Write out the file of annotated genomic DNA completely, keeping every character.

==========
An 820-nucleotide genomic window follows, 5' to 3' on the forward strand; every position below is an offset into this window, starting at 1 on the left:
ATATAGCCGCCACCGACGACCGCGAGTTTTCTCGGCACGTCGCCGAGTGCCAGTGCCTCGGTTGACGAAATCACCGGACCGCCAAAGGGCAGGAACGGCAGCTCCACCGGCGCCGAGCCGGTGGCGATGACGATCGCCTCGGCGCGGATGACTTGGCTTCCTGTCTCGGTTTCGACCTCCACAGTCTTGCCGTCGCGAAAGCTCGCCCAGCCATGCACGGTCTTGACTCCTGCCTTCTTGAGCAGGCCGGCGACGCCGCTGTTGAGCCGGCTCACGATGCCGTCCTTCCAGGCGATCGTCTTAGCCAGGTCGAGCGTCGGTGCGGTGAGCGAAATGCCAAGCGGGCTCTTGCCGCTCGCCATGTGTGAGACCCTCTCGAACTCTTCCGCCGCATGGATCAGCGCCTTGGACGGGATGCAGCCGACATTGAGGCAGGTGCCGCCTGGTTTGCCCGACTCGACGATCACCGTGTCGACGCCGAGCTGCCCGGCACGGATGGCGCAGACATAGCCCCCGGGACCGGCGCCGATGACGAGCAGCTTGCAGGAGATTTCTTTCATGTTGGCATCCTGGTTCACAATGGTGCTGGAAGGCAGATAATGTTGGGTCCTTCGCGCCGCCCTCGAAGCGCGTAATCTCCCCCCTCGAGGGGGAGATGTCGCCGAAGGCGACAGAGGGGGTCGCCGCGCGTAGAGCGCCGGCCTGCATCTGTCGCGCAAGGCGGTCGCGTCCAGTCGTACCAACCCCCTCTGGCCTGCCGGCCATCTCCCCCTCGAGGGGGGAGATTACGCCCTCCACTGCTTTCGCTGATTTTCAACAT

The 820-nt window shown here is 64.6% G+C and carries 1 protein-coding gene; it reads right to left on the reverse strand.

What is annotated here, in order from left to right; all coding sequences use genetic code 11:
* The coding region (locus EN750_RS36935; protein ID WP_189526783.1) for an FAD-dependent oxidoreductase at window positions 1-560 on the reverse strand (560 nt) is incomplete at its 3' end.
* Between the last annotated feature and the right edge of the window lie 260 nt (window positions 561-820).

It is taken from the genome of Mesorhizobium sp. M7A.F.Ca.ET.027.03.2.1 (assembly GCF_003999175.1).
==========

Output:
An 820-nucleotide genomic window follows, 5' to 3' on the forward strand; every position below is an offset into this window, starting at 1 on the left:
ATATAGCCGCCACCGACGACCGCGAGTTTTCTCGGCACGTCGCCGAGTGCCAGTGCCTCGGTTGACGAAATCACCGGACCGCCAAAGGGCAGGAACGGCAGCTCCACCGGCGCCGAGCCGGTGGCGATGACGATCGCCTCGGCGCGGATGACTTGGCTTCCTGTCTCGGTTTCGACCTCCACAGTCTTGCCGTCGCGAAAGCTCGCCCAGCCATGCACGGTCTTGACTCCTGCCTTCTTGAGCAGGCCGGCGACGCCGCTGTTGAGCCGGCTCACGATGCCGTCCTTCCAGGCGATCGTCTTAGCCAGGTCGAGCGTCGGTGCGGTGAGCGAAATGCCAAGCGGGCTCTTGCCGCTCGCCATGTGTGAGACCCTCTCGAACTCTTCCGCCGCATGGATCAGCGCCTTGGACGGGATGCAGCCGACATTGAGGCAGGTGCCGCCTGGTTTGCCCGACTCGACGATCACCGTGTCGACGCCGAGCTGCCCGGCACGGATGGCGCAGACATAGCCCCCGGGACCGGCGCCGATGACGAGCAGCTTGCAGGAGATTTCTTTCATGTTGGCATCCTGGTTCACAATGGTGCTGGAAGGCAGATAATGTTGGGTCCTTCGCGCCGCCCTCGAAGCGCGTAATCTCCCCCCTCGAGGGGGAGATGTCGCCGAAGGCGACAGAGGGGGTCGCCGCGCGTAGAGCGCCGGCCTGCATCTGTCGCGCAAGGCGGTCGCGTCCAGTCGTACCAACCCCCTCTGGCCTGCCGGCCATCTCCCCCTCGAGGGGGGAGATTACGCCCTCCACTGCTTTCGCTGATTTTCAACAT

The 820-nt window shown here is 64.6% G+C and carries 1 protein-coding gene; it reads right to left on the reverse strand.

What is annotated here, in order from left to right; all coding sequences use genetic code 11:
* The coding region (locus EN750_RS36935; protein ID WP_189526783.1) for an FAD-dependent oxidoreductase at window positions 1-560 on the reverse strand (560 nt) is incomplete at its 3' end.
* Between the last annotated feature and the right edge of the window lie 260 nt (window positions 561-820).

It is taken from the genome of Mesorhizobium sp. M7A.F.Ca.ET.027.03.2.1 (assembly GCF_003999175.1).